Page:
From Shakespeare to Cardinal Newman to Belloc to Chesterton to Waugh, you gotta love the English Catholics. They are tough, smart and know how to write. Please read the great piece below listing the evidence of Shakespeare’s Catholicism.
Ten Reasons Why Shakespeare Was Catholic
Did he really write those plays? If he didn’t, who did? Was he involved in the Elizabethan spy network?
Was he a secret Catholic? Are there pro-Catholic “codes” is his plays?
I’m off to England in a few weeks’ time with my friend Joseph Pearce to help conduct a pilgrimage that focuses on English Catholic literary figures and Catholic martyrs.
“Shakespeare the Catholic” will be one of the key discussion topics. So here are ten reasons why Shakespeare was very probably a Catholic.
1. There were plenty of secret Catholics in Elizabethan England – Elizabeth I’s England was a virtual Protestant police state. Everyone had to swear loyalty to the Protestant queen. Everyone had to go to the state church. Attendance was taken. If you didn’t attend you were fined, imprisoned and fined again. The Catholic Church went underground and a secret network developed of faithful Catholic families.
2 Shakespeare’s family were secret Catholics – the secret Catholics were called “recusants” which means “refusers” because they refused to conform to the state religion. Shakespeare’s mother was from the Arden family–a well known and influential recusant family in Warwickshire. One of the Arden relatives was executed for hiding a priest and John Shakespeare–William’s father–was fined for refusing to attend Church of England services. Shakespeare’s daughter Susanna was recorded as being Catholic.
3. A Catholic pamphlet was found hidden in the rafters of Shakespeare’s Birthplace – The pamphlet was a translation of a tract by St Edmund Campion who was executed in 1581 for being a Catholic priest. The young William Shakespeare was living in the house where the pamphlet was found at the time it was hidden.
4. Shakespeare probably had a Catholic wedding – Shakespeare married Anne Hatawat in 1582. They didn’t marry in their local church but scooted off to be married by Fr. John Frith at his little church in the nearby village of Temple Grafton. Four years later, the government accused Frith of secretly being a Roman Catholic priest. Did William and Ann go there in order to be married in a Catholic ceremony?
5. Shakespeare wrote sympathetically about Catholics – Shakespeare included sympathetic Catholic characters in his plays: Friar Laurence from Romeo and Juliet and Friar Francis in Much Ado About Nothing. Shakespeare’s writing also indicates an intimate knowledge of Catholic ritual and belief.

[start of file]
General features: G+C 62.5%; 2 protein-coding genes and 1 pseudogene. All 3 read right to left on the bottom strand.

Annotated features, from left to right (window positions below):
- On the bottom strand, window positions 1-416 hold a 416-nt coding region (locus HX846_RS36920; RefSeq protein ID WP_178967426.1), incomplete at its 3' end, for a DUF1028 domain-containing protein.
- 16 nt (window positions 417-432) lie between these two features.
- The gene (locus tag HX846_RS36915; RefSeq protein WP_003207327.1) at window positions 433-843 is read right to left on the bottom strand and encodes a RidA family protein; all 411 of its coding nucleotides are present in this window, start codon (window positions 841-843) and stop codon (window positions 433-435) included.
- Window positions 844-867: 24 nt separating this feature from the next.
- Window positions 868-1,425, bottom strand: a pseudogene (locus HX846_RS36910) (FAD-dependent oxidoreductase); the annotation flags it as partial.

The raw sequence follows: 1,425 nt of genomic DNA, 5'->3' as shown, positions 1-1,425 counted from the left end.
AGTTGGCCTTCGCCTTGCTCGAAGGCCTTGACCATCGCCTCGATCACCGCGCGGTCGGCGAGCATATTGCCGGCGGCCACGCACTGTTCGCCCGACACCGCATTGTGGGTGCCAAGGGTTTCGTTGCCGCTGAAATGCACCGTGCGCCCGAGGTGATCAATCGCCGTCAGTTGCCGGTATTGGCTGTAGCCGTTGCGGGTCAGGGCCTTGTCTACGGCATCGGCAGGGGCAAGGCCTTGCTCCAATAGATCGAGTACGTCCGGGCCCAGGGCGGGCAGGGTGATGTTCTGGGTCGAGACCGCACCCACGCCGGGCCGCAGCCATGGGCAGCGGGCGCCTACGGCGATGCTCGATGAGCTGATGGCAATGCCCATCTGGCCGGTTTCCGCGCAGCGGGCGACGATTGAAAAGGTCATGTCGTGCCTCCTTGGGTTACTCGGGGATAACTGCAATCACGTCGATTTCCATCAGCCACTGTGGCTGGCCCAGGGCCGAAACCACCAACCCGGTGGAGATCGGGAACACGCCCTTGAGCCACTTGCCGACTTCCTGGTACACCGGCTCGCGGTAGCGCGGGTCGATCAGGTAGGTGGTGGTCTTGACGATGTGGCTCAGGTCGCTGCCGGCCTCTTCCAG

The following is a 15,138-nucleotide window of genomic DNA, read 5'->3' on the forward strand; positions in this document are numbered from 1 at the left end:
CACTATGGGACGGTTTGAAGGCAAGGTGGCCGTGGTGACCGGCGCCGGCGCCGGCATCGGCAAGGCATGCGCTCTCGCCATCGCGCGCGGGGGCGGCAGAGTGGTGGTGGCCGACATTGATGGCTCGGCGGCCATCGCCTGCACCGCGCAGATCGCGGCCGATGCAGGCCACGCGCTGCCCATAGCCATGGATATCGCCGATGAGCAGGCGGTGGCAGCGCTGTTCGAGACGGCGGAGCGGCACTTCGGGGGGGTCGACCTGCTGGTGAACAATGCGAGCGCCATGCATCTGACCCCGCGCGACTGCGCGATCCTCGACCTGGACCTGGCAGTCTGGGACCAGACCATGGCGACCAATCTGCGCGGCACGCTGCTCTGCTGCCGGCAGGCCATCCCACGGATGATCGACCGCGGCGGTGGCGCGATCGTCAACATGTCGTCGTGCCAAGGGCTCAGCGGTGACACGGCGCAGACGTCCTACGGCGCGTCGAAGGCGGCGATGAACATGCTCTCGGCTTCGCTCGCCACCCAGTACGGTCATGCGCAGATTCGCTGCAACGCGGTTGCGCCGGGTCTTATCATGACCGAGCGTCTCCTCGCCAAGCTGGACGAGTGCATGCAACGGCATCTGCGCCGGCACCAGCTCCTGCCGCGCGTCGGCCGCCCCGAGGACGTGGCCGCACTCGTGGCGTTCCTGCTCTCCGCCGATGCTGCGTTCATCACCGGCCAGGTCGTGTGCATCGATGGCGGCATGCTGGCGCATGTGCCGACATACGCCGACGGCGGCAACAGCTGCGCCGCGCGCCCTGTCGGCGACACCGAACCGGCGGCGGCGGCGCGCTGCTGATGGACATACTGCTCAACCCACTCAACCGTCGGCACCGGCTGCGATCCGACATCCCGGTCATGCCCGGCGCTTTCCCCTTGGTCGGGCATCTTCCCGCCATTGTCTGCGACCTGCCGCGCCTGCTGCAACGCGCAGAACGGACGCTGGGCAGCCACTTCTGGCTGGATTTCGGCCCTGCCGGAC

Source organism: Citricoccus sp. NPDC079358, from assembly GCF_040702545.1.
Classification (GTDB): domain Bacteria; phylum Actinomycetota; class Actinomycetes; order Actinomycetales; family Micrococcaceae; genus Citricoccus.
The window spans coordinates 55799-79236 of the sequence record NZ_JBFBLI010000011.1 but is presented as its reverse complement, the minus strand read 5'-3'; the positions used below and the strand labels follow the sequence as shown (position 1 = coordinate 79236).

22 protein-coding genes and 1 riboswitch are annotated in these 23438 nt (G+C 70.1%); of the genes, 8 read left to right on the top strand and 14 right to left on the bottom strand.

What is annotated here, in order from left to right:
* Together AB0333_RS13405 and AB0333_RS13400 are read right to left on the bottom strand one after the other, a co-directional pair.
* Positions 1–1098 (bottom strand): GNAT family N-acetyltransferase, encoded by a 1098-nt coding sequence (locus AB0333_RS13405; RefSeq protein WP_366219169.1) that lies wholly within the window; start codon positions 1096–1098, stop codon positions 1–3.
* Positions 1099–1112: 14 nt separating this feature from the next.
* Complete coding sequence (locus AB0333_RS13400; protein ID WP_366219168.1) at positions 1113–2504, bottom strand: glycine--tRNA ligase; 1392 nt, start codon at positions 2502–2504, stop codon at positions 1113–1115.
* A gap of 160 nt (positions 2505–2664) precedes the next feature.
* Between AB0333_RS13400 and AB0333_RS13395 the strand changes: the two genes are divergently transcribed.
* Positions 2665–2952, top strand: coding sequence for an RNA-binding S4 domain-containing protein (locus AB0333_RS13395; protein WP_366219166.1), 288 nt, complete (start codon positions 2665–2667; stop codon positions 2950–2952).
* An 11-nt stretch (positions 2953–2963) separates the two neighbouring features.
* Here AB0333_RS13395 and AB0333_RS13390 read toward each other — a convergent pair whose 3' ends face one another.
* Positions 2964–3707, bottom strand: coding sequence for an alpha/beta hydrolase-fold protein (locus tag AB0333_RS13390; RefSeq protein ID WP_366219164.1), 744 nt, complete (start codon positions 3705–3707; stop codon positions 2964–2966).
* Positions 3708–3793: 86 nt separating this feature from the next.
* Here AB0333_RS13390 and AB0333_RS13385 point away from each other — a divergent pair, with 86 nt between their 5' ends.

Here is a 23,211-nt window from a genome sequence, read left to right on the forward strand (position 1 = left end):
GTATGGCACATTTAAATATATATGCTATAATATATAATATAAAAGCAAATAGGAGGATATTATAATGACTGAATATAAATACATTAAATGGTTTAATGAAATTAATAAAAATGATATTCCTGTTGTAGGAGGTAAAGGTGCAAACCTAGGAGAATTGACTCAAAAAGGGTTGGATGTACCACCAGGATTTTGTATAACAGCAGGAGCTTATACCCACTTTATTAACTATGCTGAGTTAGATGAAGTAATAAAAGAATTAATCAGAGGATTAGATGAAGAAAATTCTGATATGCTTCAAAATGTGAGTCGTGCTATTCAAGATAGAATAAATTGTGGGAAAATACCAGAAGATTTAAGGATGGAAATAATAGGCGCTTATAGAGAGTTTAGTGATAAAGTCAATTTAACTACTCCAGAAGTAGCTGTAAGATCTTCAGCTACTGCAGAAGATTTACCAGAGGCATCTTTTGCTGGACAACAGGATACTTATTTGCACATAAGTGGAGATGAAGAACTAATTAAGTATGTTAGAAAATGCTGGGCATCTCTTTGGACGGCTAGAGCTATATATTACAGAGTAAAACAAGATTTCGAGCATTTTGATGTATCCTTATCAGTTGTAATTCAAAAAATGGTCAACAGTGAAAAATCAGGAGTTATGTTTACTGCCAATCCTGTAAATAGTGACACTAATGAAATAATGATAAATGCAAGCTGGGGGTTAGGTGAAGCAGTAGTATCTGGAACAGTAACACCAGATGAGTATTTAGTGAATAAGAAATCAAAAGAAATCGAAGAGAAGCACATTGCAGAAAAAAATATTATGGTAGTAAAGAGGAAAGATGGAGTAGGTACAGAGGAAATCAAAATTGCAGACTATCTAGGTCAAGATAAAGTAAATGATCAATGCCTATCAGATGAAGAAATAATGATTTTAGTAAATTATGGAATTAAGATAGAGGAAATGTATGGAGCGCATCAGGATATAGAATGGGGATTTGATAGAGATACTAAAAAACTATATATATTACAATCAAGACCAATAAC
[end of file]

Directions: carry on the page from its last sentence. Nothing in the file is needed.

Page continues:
6. Shakespeare condemns the Tudor regime – Hamlet is a play about social disintegration, incest, madness, infertility and murder. These were all things of which the Catholics accused the Tudor regime of Henry VIII and Elizabeth.
7 Shakespeare links social upheaval and chaos with Protestantism – Hamlet and his friend Horatio are “students at Wittenburg”–which was the center of Protestantism and Denmark is portrayed as a newly Protestant regime. The link is clear that it is the Protestant revolution that has brought the curse of murder, fratricide, incest, madness and chaos on the country.
8. Shakespeare may have visited the English College in Rome – In 2009 archivists at the Venerable English College in Rome uncovered two mysterious entries that could have been William Shakespeare using an alias. Because of the secretive and dangerous times, English Catholics abroad often traveled under assumed names. The dates match the time when Shakespeare’s whereabouts were unknown.
9. After his retirement Shakespeare bought a property in London as a priest’s “safe house” – Shakespeare bought the Blackfriar’s Gatehouse at a huge price. One assumes to keep it as a safe house for Catholic priests and for secret masses.
10. Shakespeare was reported to have died as a Catholic – He left almost everything in his will to his Catholic daughter Susanna. He left nothing to his Protestant family members and in the late 1600s, an Anglican minister wrote that Shakespeare “dyed a Papyst” – or a loyal Catholic